There are several schemes to define residues in two-chain interfaces as interacting and nearby. For example, two residues may be defined as interacting across the interface if the distance between their Cα atoms, one from each chain, is less than 9 Å or, alternatively, if the distance between any two atoms of two residues from different chains is less than the sum of their corresponding van der Waals radii plus 0.5 Å (Tsai et al. 1996). Here we have adopted the second scheme. A residue is defined to be a “nearby” residue if the distance between its Cα and a Cα atom of an interacting residue is under 6 Å. Nearby residues are important for the clustering of the interfaces. They provide information about the architecture of the interfaces and make it possible to align one interface structure against another. Figure 1 [triangle] illustrates an example of interfaces among three chains of a protein complex (a transferase; PDB code 1gwc). Here, three interfaces could be formed between chain pairs A–B, B–C, and A–C. As seen from the figure, only the first two interfaces have been formed. There is no interface between chains A–C, because these two chains are not close enough to each other to form an interface. Figure 1 [triangle] shows these two interfaces in detail. The red and green residues are the interacting, and the neighboring (nearby) residues between chains A and B, magenta and cyan, mark the interacting and the neighboring (nearby) residues between chain pair B and C. The side chains of the interacting residues are fully displayed. To guide the eye, the three chains are colored separately: A in yellow, B in gold, and C in dark green.

Figure 1.
Definition of protein–protein interfaces: The ribbon diagram of Glutathione S-Transferase is displayed. The three chains (A, B, and C) of transferase are colored yellow, gold, and dark green, respectively. Two interfaces form between chain pairs. ...

We have applied these criteria to all multichain PDB entries in the database. On July 18, 2002, there were 18,687 entries in the PDB that included 35,112 single chains. PDB entries that contain more than two chains were used to get two-chain combinations. Therefore, interfaces between any two chains were extracted if each of the two chains at least had 10 residues. These included all two-chain interfaces from dimers, trimers, and higher complexes of protein–protein and protein–peptide complexes. As a result, 21,686 two-chain interfaces were obtained. Following the nomenclature of Tsai et al. (1996), we have renamed the interfaces as follows: If the PDB code of a protein is 1gwc and it has two chains A and B, the interface is named 1gwcAB (see Fig. 1 [triangle]), indicating that there is an interface between chains A and B of protein 1gwc.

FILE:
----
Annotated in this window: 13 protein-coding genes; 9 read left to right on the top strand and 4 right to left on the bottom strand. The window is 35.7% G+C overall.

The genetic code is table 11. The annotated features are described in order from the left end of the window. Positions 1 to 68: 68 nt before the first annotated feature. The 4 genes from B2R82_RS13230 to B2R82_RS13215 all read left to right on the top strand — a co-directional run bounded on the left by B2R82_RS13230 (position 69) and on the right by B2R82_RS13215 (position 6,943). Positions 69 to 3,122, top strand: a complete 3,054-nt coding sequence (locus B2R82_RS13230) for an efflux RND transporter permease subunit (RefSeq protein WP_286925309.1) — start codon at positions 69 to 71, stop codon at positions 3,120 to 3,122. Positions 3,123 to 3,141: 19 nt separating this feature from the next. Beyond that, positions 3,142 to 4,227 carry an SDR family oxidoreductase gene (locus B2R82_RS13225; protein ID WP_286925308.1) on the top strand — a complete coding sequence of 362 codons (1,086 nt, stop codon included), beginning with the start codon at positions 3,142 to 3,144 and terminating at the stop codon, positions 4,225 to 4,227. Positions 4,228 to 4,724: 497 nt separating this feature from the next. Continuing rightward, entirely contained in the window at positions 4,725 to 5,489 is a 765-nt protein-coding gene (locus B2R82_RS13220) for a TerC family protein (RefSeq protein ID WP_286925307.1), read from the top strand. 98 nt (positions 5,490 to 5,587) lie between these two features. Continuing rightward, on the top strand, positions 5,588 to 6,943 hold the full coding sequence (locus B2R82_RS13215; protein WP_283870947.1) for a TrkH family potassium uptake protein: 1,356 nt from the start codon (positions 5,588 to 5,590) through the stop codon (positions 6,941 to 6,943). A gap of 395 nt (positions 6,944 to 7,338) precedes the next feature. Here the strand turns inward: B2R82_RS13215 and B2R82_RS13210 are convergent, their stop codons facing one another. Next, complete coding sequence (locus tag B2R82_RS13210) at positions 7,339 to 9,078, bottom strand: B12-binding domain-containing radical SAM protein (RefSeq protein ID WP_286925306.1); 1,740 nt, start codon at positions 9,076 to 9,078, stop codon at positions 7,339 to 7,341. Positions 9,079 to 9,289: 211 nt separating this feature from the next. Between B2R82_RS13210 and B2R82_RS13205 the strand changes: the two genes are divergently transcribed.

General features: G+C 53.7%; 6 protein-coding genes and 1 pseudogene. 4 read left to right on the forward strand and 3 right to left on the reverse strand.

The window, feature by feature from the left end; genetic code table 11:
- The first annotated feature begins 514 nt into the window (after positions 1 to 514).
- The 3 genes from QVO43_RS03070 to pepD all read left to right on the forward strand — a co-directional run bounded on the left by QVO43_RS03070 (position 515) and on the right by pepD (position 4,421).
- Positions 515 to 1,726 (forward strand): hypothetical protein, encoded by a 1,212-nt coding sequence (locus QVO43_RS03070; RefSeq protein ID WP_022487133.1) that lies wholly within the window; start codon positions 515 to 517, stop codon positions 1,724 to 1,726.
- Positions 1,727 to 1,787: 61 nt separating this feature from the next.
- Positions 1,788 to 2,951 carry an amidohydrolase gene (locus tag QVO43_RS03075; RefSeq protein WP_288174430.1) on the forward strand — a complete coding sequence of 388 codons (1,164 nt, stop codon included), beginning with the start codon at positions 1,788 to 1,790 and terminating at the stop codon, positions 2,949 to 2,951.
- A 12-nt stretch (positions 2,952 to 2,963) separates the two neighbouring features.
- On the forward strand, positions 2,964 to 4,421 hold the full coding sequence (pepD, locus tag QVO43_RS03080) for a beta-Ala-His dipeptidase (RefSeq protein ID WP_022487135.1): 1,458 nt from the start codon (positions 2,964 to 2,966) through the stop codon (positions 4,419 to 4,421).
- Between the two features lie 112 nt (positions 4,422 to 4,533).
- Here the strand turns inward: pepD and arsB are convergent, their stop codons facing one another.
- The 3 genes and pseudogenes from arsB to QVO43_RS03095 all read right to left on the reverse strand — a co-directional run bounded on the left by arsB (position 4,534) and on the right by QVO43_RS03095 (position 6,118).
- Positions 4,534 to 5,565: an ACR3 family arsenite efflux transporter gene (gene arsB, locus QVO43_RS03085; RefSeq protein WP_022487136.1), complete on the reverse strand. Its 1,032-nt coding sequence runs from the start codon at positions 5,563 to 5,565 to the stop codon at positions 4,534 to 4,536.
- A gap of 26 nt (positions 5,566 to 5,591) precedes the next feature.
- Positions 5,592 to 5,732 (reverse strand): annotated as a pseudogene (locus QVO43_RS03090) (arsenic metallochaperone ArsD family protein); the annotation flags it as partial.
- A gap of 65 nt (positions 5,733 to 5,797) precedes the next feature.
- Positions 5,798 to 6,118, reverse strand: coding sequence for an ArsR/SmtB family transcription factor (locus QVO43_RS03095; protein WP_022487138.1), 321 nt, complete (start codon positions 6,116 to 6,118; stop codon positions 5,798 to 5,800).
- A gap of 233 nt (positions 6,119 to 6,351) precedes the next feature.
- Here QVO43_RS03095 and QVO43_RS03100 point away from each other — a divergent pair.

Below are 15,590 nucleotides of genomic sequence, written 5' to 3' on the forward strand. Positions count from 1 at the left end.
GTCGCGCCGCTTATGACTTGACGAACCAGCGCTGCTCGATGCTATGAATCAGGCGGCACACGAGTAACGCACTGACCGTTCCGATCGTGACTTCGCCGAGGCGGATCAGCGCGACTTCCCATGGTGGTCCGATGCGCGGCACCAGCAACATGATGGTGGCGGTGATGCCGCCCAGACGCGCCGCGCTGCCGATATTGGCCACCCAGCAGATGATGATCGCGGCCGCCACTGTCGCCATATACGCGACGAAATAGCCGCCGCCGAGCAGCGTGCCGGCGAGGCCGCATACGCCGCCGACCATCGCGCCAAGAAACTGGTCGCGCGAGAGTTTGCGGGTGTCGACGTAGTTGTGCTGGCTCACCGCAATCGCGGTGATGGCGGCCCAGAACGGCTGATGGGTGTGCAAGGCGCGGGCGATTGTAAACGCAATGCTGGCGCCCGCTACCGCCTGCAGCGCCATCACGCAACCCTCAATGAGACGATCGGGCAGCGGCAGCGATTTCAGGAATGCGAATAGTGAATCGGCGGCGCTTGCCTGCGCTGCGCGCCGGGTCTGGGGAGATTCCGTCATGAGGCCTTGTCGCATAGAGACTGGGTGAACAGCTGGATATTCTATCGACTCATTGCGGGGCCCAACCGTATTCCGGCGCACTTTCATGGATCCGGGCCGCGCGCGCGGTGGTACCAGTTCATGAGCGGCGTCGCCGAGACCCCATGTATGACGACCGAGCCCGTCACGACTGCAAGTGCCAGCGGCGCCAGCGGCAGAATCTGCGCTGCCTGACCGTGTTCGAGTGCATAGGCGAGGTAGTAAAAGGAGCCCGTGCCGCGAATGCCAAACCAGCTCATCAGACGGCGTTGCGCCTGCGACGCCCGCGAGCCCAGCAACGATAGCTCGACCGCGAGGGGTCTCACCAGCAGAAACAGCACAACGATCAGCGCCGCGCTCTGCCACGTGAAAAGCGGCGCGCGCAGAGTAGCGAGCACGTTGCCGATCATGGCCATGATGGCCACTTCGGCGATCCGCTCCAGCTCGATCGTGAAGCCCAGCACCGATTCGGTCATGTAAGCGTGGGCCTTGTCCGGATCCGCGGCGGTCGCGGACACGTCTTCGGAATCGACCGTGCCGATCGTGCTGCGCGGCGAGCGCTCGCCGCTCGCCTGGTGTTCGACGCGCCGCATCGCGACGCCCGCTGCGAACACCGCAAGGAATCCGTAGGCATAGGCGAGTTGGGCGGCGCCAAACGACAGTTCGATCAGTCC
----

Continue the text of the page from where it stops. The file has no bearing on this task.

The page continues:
Structural comparisons

Constructing a data set of nonredundant interfaces is not straightforward. The main difficulty is that interfaces consist of two separate chains with discontinuous pieces of the polypeptides. Although we seek similar spatial arrangements of the polypeptide pieces between the interfaces, their sequence order may differ. Furthermore, some of the pieces may consist of isolated amino acids. Consequently, any algorithm that is sequence- and directionality-dependent is not applicable to the interface comparison problem. On the other hand, computer vision-based structural alignment techniques view protein structures as collections of points in 3D space. Therefore, they are ideally suited to comparisons between protein surfaces and interfaces (Nussinov and Wolfson 1991; Tsai et al. 1996). The algorithms used in this study compare all available protein interfaces, allowing the clustering of the interfaces into families with distinct structural features.